• Part II ”Debit and Credit Application Specification . This contains the specification of the financial transaction interchange that describes an EMV ¢ debit and credit payment application. This interchange is characterized by a transaction flow, obtained through the chaining of transaction processing functions (e.g., initiate application processing, read application data, off-line data authentication, etc.). The material in this part reconsiders the EMV'96 ”Integrated Circuit Card Application Specification for Payment Systems [7].

Book 4: Cardholder, Attendant, and Acquirer Interface Requirements [4] This document reconsiders the content of the EMV ¢ '96 ”Integrated Circuit Card Terminal Specification for Payment Systems [6]. It is divided into three parts:

  • Part I ”General Requirements . This part contains the acceptable terminal types and their capabilities, the generic functional requirements of the terminal, and its physical characteristics.

  • Part II ”Software Architecture . This part presents the software architecture of an EMV ¢ terminal as well as the software and data management procedures that are needed.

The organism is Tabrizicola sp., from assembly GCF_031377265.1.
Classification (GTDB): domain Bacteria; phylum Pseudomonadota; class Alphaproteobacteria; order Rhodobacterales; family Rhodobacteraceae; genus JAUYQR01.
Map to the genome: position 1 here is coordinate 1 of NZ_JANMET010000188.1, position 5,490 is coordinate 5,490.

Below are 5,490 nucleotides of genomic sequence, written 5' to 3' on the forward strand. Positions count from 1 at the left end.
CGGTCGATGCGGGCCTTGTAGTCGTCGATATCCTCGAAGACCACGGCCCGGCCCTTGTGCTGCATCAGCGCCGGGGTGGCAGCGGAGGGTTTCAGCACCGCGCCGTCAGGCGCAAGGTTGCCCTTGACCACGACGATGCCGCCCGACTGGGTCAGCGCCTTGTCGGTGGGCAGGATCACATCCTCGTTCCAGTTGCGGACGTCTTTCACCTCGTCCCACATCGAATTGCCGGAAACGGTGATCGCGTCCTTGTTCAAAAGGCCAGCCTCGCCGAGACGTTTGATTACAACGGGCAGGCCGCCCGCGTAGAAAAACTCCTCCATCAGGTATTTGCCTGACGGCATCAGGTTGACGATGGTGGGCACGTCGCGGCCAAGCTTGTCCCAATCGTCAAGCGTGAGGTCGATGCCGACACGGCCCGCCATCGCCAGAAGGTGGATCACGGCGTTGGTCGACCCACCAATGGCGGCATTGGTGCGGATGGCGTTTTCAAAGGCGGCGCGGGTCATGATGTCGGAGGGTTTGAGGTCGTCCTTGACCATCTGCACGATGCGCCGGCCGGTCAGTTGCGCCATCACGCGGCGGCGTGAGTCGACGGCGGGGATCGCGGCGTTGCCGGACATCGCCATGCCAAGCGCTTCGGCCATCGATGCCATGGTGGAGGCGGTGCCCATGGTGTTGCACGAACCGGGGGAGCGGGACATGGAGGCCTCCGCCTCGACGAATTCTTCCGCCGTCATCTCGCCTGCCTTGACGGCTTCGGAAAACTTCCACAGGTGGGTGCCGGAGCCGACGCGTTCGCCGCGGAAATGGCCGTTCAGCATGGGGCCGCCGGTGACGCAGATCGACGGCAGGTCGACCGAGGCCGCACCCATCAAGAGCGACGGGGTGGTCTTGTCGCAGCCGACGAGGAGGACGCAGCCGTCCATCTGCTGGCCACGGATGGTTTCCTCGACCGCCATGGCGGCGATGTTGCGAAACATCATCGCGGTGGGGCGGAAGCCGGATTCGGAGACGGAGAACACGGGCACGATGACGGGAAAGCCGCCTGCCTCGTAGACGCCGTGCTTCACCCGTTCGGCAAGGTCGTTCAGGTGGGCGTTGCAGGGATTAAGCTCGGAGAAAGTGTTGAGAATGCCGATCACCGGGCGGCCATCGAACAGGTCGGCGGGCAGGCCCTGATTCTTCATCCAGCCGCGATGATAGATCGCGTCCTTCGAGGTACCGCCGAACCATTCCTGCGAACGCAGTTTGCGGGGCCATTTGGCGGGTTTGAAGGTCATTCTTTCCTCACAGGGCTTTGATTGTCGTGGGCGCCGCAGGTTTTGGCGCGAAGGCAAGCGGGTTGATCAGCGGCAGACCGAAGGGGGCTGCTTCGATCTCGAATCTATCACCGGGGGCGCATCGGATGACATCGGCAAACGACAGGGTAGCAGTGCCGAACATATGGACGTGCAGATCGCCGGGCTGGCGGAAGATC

• Part III ”Cardholder, Attendant, and Acquirer Interface . This contains the specification of the functionality needed by the man-machine interface to interact with the terminal attendant and cardholder. The interface between the terminal and the AH is also presented in this part.






Implementing Electronic Card Payment Systems
Implementing Electronic Card Payment Systems (Artech House Computer Security Series)
ISBN: 1580533051
EAN: 2147483647
Year: 2003
Pages: 131
Authors: Cristian Radu
Simiral book on Amazon

Flylib.com © 2008-2017.
If you may any questions please contact us: flylib@qtcs.net